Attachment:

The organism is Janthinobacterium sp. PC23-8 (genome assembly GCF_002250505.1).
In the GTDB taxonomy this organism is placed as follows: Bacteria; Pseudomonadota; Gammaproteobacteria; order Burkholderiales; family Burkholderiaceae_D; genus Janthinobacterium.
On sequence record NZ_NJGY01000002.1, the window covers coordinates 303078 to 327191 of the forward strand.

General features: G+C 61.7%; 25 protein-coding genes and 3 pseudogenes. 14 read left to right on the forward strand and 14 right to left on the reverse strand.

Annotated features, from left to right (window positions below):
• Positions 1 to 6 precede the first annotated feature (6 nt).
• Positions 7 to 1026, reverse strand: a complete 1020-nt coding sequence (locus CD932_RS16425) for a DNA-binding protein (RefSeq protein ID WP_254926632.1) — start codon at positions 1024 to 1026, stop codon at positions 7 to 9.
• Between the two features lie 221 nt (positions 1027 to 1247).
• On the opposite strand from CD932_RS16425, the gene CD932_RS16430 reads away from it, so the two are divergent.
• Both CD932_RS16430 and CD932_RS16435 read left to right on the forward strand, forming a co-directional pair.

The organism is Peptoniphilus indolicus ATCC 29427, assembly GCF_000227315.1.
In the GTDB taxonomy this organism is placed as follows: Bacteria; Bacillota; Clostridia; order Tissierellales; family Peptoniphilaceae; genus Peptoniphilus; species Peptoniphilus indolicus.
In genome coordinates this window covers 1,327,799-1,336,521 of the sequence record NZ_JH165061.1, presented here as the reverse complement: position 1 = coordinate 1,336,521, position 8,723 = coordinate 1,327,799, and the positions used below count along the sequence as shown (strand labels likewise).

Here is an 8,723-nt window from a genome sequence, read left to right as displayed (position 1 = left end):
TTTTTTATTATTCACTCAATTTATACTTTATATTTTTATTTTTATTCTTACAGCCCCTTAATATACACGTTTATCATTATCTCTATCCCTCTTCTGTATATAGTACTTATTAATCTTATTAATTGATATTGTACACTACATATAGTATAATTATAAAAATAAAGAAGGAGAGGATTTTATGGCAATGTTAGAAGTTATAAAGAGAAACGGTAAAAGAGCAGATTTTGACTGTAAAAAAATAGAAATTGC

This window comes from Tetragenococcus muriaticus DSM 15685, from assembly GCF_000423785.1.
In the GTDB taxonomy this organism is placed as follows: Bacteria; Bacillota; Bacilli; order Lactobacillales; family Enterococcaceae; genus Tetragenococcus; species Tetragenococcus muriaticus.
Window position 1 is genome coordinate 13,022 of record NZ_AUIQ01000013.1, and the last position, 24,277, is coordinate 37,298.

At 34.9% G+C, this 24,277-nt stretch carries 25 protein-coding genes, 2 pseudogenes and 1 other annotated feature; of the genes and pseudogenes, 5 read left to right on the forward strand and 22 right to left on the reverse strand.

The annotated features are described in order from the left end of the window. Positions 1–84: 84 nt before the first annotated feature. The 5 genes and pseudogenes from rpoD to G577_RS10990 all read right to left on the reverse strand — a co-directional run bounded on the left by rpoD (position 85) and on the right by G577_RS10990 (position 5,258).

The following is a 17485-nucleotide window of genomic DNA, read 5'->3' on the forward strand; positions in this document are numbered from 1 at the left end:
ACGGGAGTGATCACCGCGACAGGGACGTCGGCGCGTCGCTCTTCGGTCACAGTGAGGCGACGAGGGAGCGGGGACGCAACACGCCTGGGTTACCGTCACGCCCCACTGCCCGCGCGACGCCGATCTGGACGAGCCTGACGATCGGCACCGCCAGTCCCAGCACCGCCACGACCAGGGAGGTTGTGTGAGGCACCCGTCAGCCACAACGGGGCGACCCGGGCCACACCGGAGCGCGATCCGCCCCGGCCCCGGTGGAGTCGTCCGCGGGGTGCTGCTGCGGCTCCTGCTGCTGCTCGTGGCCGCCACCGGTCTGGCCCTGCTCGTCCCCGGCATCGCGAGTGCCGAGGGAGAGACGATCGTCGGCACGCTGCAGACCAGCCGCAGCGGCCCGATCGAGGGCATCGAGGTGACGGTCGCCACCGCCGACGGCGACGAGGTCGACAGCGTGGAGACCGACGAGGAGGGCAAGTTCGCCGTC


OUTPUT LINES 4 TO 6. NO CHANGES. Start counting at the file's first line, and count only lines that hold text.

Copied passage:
General features: G+C 61.7%; 25 protein-coding genes and 3 pseudogenes. 14 read left to right on the forward strand and 14 right to left on the reverse strand.

Annotated features, from left to right (window positions below):
• Positions 1 to 6 precede the first annotated feature (6 nt).